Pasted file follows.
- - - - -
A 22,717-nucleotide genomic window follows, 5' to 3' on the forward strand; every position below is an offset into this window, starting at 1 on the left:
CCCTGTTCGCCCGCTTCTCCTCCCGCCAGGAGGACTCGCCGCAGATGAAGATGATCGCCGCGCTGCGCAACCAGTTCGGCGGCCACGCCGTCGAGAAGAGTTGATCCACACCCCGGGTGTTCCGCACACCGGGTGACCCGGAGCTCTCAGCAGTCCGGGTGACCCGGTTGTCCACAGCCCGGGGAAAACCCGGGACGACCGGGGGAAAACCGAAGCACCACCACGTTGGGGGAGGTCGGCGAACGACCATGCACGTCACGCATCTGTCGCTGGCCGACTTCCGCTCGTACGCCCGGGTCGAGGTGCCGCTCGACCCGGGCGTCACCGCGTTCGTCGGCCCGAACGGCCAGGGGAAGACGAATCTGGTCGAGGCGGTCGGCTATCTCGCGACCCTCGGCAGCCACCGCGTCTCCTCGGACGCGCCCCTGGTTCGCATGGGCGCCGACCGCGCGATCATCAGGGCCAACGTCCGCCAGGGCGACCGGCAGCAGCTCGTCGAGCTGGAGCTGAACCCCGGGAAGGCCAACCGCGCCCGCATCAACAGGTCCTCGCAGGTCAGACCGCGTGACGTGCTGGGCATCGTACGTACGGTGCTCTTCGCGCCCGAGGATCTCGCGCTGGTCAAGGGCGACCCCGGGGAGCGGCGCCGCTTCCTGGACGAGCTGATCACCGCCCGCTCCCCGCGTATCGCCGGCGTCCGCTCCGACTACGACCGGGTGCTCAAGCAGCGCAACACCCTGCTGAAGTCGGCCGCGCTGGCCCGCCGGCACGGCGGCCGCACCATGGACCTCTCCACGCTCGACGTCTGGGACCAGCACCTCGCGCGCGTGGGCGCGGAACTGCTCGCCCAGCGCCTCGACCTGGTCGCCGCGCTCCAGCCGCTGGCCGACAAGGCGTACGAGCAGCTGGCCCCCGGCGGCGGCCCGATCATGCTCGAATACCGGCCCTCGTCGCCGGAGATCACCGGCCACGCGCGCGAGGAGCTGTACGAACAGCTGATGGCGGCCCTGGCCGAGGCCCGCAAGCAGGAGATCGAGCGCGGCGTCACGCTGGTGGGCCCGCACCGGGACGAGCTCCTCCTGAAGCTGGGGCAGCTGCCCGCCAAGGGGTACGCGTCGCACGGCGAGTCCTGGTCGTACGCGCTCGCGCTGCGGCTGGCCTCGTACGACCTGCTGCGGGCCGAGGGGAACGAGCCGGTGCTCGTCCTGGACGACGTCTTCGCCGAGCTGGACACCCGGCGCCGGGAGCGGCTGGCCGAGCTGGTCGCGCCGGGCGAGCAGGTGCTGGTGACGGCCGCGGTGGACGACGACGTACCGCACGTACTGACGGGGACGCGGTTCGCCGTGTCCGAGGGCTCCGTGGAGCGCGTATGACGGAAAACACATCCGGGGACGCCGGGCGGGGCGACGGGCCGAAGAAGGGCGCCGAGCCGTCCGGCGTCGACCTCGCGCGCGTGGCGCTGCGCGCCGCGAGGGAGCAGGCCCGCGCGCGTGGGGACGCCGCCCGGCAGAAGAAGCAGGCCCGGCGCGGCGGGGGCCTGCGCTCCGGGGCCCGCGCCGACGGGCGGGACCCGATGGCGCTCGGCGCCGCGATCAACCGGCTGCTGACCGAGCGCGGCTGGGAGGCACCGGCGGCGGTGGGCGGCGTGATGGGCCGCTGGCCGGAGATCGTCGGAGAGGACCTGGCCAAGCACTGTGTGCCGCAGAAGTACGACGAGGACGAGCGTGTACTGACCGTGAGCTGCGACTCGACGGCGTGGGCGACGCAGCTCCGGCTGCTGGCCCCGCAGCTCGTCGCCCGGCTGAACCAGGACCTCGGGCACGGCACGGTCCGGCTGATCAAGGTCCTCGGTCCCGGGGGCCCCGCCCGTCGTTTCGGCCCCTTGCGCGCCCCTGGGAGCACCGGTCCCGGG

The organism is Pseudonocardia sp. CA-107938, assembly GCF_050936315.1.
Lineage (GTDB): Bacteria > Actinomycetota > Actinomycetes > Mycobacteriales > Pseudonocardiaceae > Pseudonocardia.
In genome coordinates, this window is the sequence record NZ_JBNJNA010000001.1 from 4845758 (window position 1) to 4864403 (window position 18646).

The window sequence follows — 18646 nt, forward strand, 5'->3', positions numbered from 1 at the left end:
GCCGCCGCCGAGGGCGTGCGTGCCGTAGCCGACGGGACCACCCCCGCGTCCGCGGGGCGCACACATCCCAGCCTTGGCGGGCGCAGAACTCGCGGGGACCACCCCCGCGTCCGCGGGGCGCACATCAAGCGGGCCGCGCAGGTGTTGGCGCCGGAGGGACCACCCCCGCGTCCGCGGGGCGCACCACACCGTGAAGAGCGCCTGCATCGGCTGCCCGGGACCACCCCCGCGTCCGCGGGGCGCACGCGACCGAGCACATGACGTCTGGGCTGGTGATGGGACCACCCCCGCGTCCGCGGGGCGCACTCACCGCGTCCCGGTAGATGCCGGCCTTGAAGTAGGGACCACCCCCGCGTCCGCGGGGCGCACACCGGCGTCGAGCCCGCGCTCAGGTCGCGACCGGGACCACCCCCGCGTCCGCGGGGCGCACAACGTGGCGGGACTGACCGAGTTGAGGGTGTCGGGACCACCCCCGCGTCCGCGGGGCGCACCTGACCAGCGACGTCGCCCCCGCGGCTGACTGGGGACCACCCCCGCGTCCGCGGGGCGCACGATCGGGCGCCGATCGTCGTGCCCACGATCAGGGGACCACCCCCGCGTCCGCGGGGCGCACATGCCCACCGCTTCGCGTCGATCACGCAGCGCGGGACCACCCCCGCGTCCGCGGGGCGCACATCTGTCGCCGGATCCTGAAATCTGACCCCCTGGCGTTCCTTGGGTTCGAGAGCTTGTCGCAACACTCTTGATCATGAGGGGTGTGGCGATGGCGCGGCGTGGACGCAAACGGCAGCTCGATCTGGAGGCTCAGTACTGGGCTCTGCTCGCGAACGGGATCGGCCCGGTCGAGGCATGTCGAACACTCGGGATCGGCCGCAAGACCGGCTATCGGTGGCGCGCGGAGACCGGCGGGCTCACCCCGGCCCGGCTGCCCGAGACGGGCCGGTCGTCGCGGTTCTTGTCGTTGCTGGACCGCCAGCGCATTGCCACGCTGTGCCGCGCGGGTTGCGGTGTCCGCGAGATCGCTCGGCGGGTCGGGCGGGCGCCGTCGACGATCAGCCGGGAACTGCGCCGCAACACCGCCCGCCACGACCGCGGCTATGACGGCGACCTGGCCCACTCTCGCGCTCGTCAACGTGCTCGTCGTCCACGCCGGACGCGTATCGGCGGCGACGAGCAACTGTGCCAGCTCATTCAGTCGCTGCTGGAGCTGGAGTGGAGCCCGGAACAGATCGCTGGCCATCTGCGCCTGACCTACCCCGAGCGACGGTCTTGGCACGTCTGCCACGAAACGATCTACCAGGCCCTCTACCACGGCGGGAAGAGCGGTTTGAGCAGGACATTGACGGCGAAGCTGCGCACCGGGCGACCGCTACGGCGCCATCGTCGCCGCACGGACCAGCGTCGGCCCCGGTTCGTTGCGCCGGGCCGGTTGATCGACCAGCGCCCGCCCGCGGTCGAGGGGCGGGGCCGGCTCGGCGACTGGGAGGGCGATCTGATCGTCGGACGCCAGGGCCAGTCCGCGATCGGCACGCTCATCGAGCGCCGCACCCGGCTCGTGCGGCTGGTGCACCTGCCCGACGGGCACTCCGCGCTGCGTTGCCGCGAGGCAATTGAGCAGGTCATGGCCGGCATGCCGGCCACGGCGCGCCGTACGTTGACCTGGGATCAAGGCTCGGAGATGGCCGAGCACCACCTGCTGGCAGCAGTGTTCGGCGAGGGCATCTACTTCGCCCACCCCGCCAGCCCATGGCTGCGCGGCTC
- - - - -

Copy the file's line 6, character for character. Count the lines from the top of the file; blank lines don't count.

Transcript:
The window sequence follows — 18646 nt, forward strand, 5'->3', positions numbered from 1 at the left end: